Sunday, August 8, 2021

5th Anniversary Weekend Getaway, Part 1: The Biltmore Estate, Asheville, NC - The Grounds and Gardens :)

Being that we didn't have time to visit here during our vacation in June, my husband whisked me off for our 5th anniversary weekend to the Biltmore Estate in Asheville, North Carolina :)

What is The Biltmore Estate?

The largest still privately owned home in America, and the closest thing we Americans have to a European manor house/chateau/palace :)

In 1887, George Washington Vanderbilt III - grandson of shipping and railroad tycoon, Cornelius Vanderbilt, great uncle of Gloria Vanderbilt, and great-great uncle of CNN anchor and journalist, Anderson Cooper - first visited Asheville, North Carolina, and began to dream of building here for his country estate. 

He purchased 125,000 acres of of pasture and forest land, choosing to situate the manor at the center of the valley, with the best view of the surrounding Blue-Ridge mountains.  In 1889, he commissioned the renowned American architect Richard Morris Hunt to design and build a 250-roomVictorian French-Chateauesque mansion, as well as the man considered to be the father of landscape architecture,  William Law Olmsted, to design seven different styles of gardens on 75 acres of land (we weren't able to see them all).

The home took six years to build, and George immediately moved his new bride, Edith Stuyvesant Dresser Vanderbilt (Gerry),  into the home as a permanent residence in 1898 :)

Unfortunately, though the marriage was a happy one, George died at the age of 51, leaving only one heir, Cornelia Stuyvesant Vanderbilt, who married British Aristocrat, John Amherst Cecil.  The Vanderbilts unfortunately had a habit of spending more than they made (ya think?) and thus by the Great Depression, they were already facing hard times, and sold most of their New York City properties, and sustained the estate during the Great Depression by opening it up to tourists in the 1930s for $2, and formed the Biltmore Company, turning the estate into a official business.

Unfortunately, Cornelia divorced John in 1934 and left the house, never to return.  (Apparently, she dyed her hair pink, fell of the public radar, and lived a "Bohemian" almost lifestyle. )  

However, her ex-husband remained in the home, and her children and grandchildren, the Vanderbilt-Cecils, still own the home today.  

(They do not, however, still live in the home, as the family formally moved out in the 1950s, but they do still visit the home today at Christmas and other holidays, often staying in the private wing of the home or one of the guest cottages :)

The money that went into building this estate (at the time, in the middle of nowhere) -  combined with her uncles and mother squandering the rest of the family wealth, as often happens with future generations of American "aristocracy" - of course means that Gloria Vanderbilt inherited very little from a trust her father left her, before his death, and Anderson Cooper inherited absolutely nothing from her original trust  - meaning that the fortunes amassed by both later were earned via her artwork and fashion design, as well as his career in broadcast journalism.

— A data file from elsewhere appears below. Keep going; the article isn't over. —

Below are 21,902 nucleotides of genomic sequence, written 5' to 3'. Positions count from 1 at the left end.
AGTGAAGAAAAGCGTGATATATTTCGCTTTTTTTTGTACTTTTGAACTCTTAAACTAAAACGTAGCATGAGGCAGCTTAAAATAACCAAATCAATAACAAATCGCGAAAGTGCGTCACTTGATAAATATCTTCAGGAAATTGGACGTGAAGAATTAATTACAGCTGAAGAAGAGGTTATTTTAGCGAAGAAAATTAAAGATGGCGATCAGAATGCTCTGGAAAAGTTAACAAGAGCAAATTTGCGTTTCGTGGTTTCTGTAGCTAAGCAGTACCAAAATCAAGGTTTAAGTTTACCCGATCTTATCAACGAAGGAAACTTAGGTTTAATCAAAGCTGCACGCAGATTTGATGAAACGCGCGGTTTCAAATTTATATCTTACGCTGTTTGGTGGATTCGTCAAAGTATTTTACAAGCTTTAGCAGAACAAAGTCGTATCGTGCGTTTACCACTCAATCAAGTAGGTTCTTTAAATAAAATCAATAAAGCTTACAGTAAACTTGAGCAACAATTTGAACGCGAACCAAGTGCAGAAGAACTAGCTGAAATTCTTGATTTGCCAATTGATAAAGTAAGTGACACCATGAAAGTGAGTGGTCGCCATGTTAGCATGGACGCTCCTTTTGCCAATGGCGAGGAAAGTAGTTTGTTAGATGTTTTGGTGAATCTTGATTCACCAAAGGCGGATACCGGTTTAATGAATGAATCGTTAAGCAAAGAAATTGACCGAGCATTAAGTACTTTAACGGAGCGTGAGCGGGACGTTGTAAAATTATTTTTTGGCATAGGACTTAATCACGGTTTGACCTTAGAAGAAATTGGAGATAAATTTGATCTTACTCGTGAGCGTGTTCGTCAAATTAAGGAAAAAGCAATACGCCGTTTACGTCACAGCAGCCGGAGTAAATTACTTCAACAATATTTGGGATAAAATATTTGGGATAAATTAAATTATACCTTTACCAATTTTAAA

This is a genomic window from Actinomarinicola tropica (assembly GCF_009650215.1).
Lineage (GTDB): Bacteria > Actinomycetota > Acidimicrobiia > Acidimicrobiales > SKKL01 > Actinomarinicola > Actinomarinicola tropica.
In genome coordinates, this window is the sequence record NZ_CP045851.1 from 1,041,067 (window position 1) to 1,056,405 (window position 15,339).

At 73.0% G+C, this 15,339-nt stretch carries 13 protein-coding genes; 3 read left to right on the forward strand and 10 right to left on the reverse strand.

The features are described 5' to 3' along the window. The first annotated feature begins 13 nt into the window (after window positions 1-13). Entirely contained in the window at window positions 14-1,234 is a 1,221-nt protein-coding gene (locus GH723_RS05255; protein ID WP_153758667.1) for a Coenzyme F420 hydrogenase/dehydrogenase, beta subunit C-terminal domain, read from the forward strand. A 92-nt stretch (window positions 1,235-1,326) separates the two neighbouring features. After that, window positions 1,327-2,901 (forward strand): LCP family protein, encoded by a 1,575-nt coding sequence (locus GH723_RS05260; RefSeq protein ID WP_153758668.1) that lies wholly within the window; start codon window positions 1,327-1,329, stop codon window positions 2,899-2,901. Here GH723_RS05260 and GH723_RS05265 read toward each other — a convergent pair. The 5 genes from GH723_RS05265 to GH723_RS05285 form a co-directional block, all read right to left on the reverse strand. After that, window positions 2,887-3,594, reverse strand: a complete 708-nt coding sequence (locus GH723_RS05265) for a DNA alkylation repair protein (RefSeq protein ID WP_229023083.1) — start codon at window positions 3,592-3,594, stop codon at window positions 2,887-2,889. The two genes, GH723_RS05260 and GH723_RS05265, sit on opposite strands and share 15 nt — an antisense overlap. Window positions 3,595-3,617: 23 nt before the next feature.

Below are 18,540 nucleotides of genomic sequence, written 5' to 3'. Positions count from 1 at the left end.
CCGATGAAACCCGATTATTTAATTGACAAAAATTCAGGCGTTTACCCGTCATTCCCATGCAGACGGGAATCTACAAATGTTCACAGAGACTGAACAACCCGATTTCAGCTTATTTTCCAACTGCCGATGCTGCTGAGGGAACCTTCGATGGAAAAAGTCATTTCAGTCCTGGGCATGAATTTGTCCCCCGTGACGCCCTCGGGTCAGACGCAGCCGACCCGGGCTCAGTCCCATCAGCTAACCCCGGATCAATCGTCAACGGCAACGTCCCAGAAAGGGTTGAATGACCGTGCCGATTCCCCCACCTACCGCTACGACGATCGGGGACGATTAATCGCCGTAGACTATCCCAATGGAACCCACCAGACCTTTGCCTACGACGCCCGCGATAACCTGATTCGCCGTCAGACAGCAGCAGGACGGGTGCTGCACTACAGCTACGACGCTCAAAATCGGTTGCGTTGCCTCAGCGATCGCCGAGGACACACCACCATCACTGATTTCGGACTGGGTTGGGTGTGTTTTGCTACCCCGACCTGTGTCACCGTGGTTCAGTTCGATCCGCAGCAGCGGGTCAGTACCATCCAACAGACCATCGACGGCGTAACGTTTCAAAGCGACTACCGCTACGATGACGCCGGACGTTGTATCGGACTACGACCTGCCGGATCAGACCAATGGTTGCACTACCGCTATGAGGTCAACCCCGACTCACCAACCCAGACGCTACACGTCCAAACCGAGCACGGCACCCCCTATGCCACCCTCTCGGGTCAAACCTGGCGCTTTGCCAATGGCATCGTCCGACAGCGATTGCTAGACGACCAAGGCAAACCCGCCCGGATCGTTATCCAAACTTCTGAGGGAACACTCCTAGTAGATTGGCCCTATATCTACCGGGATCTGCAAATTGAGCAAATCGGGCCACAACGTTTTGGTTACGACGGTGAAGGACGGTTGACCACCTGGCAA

Today, you cannot stay in the main manor, but you can stay in one of two hotels built on the property in 2001 and 2015 - but no dogs. 

Dogs are allowed anywhere on the property except indoors, including the patio of two of the five restaurants and the ice-cream/refreshment courtyard of the home - so we stayed nearby and brought Brookie with us when visiting the grounds :) 

To visit both the house and grounds today - which are now reduced to 8,000 acres, as the Cecils having sold off much of it to either the National Forest Service or the City of Asheville -  it's a far cry from  the original $2 - try $186 for two people - for a one-day pass 

That's more than a one-day pass at Disney World!!!

That's fine, I'd rather my money go to historic preservation than rides on spinning teacups, but still - pricey.

Well, you know, the Vanderbilt-Cecils gotta make their money back somehow, plus everything was overpriced this summer to recoup COVID losses. 

(You can also visit just the grounds and gardens for $119 for two people for one day.) 

Thus, we weren't able to visit each day of our stay and weren't able to see it all in one day :/

I really think it should be $186 for the entire weekend, so you have time to see everything, but c'est la vie - it was still a memorable, romantic getaway - in fact,  this has been one of the best weekends of my life  :)

For this first post, I'll show you just the exterior of the home and the Italian garden, walled garden, rose garden, and conservatory  - which are absolutely breathtaking!

The rose garden may look a little sparse, but remember, the blooming season for roses in North Carolina are in May and September ;)

The conservatory was my absolute favorite spot on the estate, housing flower species from all over the world, as it has since it was built - and includes miniatures of the Biltmore mansion as well as other buildings on the estate, and 7 model trains running throughout the exhibits (paying homage to the original business of the Vanderbilts, railroads and shipping :) 

Upon entering, you feel like you've stepped into a fairyland :) 

Train #1 

Train #2

Train #3 

Trains #4 and 5 


Next post ... the interior :) 

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